The time to garden is now. The last-frost date—around April 15—for the Triangle’s 7b plant hardiness zone is past. So head to your favorite plant nursery to browse and buy the flowers and vegetables that appeal to you. If you are an inexperienced gardener or considering becoming more organic in your cultivation methods, current books are available to tweak your interest with their suggestions.
For a newcomer to the thrills of planting, Gardening Complete (Cool Spring Press, 2018) clearly explains “how to best grow vegetables, flowers and other outdoor plants.” Each of the book’s 18 chapters is written by one of eight authors who have previously contributed gardening books to this publisher. Every section reads like a separate mini-book with detailed information presented in each writer’s style.
Use of the word “complete’ in the book’s title might seem a bit of an exaggeration, but every facet of creating an abundant and beautiful garden is discussed. Soil, weeds and pest control, propagation, composting, pruning, irrigation, fertilization, native plants, pollinators, various types of gardens and the meanings of botanical names are among the topics covered. The instructions include constructing raised beds and choosing types of containers that will assist gardeners with different-sized spaces for gardening. Lists of plants for various growing conditions and accompanying lovely photographs will inspire improvements to both vegetable and ornamental gardens.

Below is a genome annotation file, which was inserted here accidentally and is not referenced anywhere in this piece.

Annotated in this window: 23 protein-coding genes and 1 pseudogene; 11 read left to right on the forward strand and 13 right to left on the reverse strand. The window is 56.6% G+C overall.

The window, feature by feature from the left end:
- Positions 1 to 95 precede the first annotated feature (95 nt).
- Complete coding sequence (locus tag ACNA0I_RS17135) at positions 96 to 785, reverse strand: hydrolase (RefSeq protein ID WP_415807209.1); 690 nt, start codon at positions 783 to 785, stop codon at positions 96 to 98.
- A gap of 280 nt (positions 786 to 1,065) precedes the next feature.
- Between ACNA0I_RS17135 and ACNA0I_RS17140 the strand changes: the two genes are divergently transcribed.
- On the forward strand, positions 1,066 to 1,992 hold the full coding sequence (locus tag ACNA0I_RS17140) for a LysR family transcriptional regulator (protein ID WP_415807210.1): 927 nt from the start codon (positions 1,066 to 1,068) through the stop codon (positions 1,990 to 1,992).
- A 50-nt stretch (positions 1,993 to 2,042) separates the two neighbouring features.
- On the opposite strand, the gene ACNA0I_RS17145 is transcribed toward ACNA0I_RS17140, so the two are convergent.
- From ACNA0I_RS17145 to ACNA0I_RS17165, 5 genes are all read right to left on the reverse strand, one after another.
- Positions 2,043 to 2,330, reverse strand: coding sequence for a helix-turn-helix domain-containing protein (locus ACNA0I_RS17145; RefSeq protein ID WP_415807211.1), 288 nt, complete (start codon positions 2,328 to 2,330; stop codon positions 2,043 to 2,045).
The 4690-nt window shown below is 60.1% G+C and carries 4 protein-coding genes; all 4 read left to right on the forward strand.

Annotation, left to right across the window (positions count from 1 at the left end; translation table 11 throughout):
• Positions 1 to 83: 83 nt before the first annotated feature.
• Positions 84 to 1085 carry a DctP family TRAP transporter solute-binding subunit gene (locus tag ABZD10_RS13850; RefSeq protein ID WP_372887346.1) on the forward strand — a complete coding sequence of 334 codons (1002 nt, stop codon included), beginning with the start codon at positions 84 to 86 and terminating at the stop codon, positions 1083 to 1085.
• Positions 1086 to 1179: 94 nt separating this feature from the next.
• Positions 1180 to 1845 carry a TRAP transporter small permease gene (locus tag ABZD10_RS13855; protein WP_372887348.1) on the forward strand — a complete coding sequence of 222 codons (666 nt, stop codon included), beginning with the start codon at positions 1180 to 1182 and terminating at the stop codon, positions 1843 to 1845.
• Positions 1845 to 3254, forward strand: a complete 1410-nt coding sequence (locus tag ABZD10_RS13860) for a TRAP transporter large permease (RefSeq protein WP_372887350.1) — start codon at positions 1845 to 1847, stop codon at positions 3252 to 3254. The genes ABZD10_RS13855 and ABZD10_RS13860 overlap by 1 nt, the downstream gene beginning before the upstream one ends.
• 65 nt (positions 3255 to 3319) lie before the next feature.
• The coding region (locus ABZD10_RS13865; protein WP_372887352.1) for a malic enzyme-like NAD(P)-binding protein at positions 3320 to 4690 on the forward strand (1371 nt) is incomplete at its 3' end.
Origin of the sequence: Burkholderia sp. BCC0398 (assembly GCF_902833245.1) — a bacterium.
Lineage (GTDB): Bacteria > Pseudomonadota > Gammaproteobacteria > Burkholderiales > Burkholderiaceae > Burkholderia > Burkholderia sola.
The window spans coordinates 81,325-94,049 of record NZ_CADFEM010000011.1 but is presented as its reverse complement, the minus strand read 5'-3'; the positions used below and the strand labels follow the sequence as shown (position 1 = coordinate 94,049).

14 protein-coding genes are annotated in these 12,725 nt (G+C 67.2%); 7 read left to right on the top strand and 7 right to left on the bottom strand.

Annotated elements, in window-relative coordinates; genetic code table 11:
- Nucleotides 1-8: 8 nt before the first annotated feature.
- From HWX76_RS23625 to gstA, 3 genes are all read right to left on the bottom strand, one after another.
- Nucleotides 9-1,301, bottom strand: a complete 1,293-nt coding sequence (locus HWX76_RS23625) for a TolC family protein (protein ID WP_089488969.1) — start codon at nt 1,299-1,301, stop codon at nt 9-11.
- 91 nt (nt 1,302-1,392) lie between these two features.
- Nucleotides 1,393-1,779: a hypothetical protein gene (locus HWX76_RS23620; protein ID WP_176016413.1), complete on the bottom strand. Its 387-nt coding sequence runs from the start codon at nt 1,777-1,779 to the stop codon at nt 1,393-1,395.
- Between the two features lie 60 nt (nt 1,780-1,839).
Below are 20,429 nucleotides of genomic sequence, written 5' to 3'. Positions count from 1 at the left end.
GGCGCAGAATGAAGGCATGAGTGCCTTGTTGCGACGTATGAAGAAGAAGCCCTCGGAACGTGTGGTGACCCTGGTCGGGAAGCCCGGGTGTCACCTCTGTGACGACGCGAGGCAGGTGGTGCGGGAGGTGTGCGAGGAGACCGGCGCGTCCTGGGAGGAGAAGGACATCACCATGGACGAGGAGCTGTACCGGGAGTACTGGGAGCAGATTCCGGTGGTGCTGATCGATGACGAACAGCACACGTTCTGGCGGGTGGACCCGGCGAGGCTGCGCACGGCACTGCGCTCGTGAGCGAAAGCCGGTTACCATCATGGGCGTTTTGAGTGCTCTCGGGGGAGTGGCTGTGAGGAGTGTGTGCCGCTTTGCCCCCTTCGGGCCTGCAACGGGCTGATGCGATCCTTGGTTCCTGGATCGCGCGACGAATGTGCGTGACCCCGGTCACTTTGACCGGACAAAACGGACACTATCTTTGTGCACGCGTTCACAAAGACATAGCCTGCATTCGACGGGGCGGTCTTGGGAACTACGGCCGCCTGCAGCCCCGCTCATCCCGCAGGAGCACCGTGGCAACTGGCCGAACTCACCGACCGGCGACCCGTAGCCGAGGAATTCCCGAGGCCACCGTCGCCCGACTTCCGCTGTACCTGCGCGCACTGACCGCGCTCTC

Practical Organic Gardening (Cool Springs Press, 2017) by Mark Highland also teaches basic gardening methods, but emphasizes how to garden with as little impact on the environment as possible. By including relevant information, such as explaining OMRI seals that identify organically approved products and by providing website addresses to learn more about special topics, Highland has created a reference source for gardeners interested in organic cultivation.
After a convincing chapter discussing the benefits of organic methods, Highland presents soil as the basis of a successful garden. Types of soil, pH modification, soil tests, microbes, and how to avoid tilling the soil, are explained in detail. His knowledge of and enthusiasm for soil reflects the orientation of his M.S. degree and of his business, The Organic Mechanic Soil Company.
Highland discusses all types of organic gardens, mushrooms, flowers, containers, vegetables and lawns. How to have an attractive, more organic lawn was the most interesting topic to me. Living beside a lake has made me aware that every lawn chemical eventually becomes part of the water. This has caused me to neglect my now scruffy yard. Using the mowing, watering, weed control and problem fix-it tips should help create a more organic area that is “nice to look at” and is “relatively trouble free.”
Though with different emphasis, these books will inform an ordinary gardener about how to improve their methods of cultivation with flowers and vegetables. Each book convinces gardeners, whether organic or not, that gardens are works in progress, always open to changes in design and in purpose.
Christine Thomson is a Raleigh gardener obsessed with plants. She is a volunteer at the JC Raulston Arboretum and fills her spare time reading books, especially volumes about vegetation.